QUICK TIP: Make sure you seal the zip-lock bags properly. You may want to use two or three bags to protect your sourdough starter from freezer burn, as this can change the taste of your sourdough.

How Long Can I Freeze Sourdough Starter For?

You can store your starter in the freezer for up to one year. After that it will slowly start to degrade, and will become more difficult to revive as time goes by.

However, if you need to store it for longer than a year, the best way is to dry it. Check out my article here on step by step illustrated instructions on how to dry your starter. I’ve also got instructions on which storage method is best depending on how long you want it stored for in this article.

Can you Re-Freeze Sourdough Starter?

Re-freezing sourdough starter is NOT recommended unless the starter has been refreshed several times over and is back to it’s original strength.

Once sourdough starter has been frozen and revived once, it is NOT recommended to freeze it a second time. The delicate balance of bacteria and yeast will be degraded beyond repair if a sourdough starter is frozen a second time. Having said that, this is only in the case where you are going to defrost it, revive it, and then freeze it again. That won’t work.

HOWEVER, if you have a ‘once upon a time’ frozen sourdough starter, that you have been regularly refreshing/feeding and using up in bread, then the original defrosted part of the sourdough starter will be so minimal that refreezing at this point will be fine.

So in conclusion, it’s not recommended to re-freeze a sourdough starter that has recently come out of the freezer (e.g. only a couple of weeks ago). But if your sourdough starter has been used and refreshed many times over since it was last frozen, then re-freezing after this point is fine.

How To Revive A Frozen Sourdough Starter

Now that your sourdough starter has been frozen, here is a method you can use to revive the starter when you want to bake again so you get the best sourdough bread you can.

Decide how many sourdough starter portions you will need; this will be based on how many sourdough breads you want to make.

Once you have decided, take the right portion size out of the freezer and place it in the fridge. Leave the starter to thaw in the refrigerator for the day. 

Once the sourdough starter is thawed completely, take it out of the fridge. Now you need to feed your sourdough starter. You need to resume regular feedings for your starter to get it up and producing again. 

Depending on your kitchen’s temperature, you will need to feed your starter one or two times a day to keep it happy. After one day of regular feeding, you should start seeing signs of activity in your starter, such as bubbles forming and your starter growing.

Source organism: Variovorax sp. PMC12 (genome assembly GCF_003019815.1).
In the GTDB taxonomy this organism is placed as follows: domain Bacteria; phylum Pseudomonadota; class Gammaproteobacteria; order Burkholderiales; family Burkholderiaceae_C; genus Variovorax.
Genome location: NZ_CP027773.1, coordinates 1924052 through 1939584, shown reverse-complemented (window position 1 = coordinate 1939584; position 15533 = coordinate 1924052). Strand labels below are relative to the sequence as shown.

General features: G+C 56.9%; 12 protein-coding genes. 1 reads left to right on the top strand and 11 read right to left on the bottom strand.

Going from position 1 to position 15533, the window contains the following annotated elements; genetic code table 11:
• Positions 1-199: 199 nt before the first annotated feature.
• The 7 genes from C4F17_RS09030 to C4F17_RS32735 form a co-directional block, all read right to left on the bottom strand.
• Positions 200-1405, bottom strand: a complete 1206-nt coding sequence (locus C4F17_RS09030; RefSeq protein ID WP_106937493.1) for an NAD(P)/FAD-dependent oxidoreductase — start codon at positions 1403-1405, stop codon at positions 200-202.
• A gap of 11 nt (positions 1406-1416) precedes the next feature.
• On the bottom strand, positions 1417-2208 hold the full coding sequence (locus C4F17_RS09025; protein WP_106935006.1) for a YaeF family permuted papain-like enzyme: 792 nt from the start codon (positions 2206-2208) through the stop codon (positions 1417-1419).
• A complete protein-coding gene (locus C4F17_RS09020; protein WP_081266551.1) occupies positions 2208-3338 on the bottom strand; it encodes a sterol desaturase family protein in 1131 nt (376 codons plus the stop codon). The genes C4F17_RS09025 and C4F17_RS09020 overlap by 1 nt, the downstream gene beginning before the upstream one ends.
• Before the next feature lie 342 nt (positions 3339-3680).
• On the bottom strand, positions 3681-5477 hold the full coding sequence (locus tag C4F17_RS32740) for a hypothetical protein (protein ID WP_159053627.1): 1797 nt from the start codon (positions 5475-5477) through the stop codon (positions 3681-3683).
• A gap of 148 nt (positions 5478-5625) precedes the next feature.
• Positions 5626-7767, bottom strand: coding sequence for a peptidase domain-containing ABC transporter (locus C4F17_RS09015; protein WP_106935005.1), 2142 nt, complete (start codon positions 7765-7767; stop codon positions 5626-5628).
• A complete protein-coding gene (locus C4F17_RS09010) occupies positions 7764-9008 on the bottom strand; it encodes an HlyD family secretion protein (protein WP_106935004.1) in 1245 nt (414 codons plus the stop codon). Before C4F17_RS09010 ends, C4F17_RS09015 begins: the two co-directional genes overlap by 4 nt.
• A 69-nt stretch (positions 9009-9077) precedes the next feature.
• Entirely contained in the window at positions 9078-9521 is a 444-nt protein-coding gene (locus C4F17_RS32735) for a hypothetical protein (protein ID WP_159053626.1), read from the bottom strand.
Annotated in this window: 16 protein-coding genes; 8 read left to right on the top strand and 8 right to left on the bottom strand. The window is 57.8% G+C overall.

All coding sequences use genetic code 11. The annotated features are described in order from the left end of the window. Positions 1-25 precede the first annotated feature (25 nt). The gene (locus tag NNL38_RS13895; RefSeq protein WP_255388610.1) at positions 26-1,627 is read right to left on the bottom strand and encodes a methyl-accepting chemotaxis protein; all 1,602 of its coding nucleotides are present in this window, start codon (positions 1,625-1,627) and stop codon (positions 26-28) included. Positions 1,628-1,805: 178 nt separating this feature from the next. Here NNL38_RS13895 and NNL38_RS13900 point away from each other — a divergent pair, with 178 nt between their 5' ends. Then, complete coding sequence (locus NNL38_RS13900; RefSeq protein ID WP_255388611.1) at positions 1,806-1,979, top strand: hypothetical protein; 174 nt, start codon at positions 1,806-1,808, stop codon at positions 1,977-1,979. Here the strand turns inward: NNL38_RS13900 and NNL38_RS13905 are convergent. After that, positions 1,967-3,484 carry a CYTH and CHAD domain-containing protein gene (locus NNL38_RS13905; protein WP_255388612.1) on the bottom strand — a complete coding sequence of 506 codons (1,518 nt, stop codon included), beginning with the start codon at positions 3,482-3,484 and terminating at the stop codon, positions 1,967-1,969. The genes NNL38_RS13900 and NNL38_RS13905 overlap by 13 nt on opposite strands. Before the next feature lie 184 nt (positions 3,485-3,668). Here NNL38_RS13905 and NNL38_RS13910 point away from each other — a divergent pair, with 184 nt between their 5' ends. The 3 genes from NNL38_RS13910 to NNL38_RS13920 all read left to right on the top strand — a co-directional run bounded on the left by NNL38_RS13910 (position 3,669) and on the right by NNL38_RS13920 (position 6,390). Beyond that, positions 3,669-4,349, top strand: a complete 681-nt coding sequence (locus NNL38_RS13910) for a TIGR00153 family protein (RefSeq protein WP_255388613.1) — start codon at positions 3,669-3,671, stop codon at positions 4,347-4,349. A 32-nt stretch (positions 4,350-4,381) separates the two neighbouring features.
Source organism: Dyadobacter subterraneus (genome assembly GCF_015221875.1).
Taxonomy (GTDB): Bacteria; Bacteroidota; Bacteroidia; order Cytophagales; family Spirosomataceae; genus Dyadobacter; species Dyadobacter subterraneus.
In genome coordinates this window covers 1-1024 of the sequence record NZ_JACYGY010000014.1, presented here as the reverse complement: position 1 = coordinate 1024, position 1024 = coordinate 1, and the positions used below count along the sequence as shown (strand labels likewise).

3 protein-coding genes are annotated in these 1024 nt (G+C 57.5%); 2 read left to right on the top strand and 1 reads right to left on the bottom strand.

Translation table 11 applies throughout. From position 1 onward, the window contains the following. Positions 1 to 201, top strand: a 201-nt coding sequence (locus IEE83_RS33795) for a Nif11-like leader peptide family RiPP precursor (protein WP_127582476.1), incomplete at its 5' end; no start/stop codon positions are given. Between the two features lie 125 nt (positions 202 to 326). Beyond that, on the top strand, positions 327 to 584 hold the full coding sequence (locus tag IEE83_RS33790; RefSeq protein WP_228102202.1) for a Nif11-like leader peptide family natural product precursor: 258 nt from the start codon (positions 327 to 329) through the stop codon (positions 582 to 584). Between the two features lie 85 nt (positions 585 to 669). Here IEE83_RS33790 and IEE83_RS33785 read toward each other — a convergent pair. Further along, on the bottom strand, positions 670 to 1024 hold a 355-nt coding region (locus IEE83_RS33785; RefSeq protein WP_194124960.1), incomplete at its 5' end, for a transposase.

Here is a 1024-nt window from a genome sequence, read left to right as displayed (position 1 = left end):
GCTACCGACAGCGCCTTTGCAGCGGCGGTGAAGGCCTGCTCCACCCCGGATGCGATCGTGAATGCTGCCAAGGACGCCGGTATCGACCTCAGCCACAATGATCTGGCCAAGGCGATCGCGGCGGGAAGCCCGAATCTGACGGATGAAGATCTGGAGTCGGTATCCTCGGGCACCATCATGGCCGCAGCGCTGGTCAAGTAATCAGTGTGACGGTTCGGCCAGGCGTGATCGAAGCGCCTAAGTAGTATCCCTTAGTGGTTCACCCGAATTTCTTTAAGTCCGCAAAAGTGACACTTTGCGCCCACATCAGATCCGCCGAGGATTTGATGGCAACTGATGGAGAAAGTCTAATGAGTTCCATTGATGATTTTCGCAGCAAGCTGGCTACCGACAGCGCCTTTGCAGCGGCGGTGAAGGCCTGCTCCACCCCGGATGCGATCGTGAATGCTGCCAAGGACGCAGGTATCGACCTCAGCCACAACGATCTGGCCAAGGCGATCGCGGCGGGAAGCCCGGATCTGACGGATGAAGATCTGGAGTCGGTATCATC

If you don’t see these signs after a day, don’t worry; every sourdough starter is different. Just keep feeding your sourdough starter regularly as per your usual schedule, and you should start seeing signs of life in your starter soon.

Once your sourdough starter has started showing signs of life, it is ready to be used for baking your sourdough bread

(Check out my sourdough starter troubleshooting guide here for any issues you might come across).

Other Storage Methods For Sourdough Starters

If you are concerned about freezing your sourdough starter, there are other ways to store it if you won’t be using your sourdough starter for a while. The following are two alternatives to freezing.

  1. Storing sourdough starter in the refrigerator.
  2. Drying your sourdough starter and storing it in your cabinet.

Storing Sourdough Starter in the Refrigerator

Storing sourdough starter in the refrigerator is an easy, quick and common way to store it if you find you’re getting too busy with other things. Here are the steps:

  1. Feed your starter to make sure it has plenty of nutrition to last in the fridge.
  2. Place your starter into a clean and airtight glass container. Make sure there’s enough empty space in the jar so as to leave room for your starter to breathe and grow.
  3. Tightly close the jar’s lid and then put the jar on the top shelf of your fridge, (as this is the coldest part of your fridge).

If your starter is three months old, then it should be able to last in your fridge for about two months. Once the two months are up, and if you’re still not going to use your starter, then you can feed your starter again to keep it alive and then put it back in the fridge. Easy peasy!

Drying Sourdough Starter for Longer Term Storage

Drying out sourdough starter is a popular long term storage method that will last indefinitely.

Another alternative way to store your starter is to dry your starter and store it in a cabinet. This is an excellent long-term storage solution for your starter, as it can last years like this! In fact, a starter that has been dried can be stored like this indefinitely. Here’s how it’s done:

  1. Feed your starter.
  2. Leave at room temperature until it is active and bubbling.
  3. When the starter is active, get some parchment paper and spread a thin layer of your starter onto the parchment paper. (The thinner the starter is spread, the faster it will dry out).
  4. Let the sourdough starter air dry for at least twenty-four hours
  5. Once the starter is dried completely, you can break it off the parchment paper and crumble it into smaller pieces.
  6. Put the dried starter pieces in an airtight container and place it in a cool dark place, like a cabinet.

Both these alternative methods of storing your sourdough starter are easy to do and will keep your starter viable. (If you’d like illustrated instructions on these methods, check out my article here).

The method you choose to use needs to be determined by how long you will not be using your starter for, as some ways are only suitable for a small period of time. But it’s definitely worth storing rather than not, as making a sourdough starter from scratch can take weeks, but reviving one, even from long term storage takes a couple of days!

For step by step guidance on which storage method is best for you, including how-to guides for each method, check out my article here.

Hi, I’m Aysha

I love spending time making the most helpful content I can so you can become a better sourdough baker.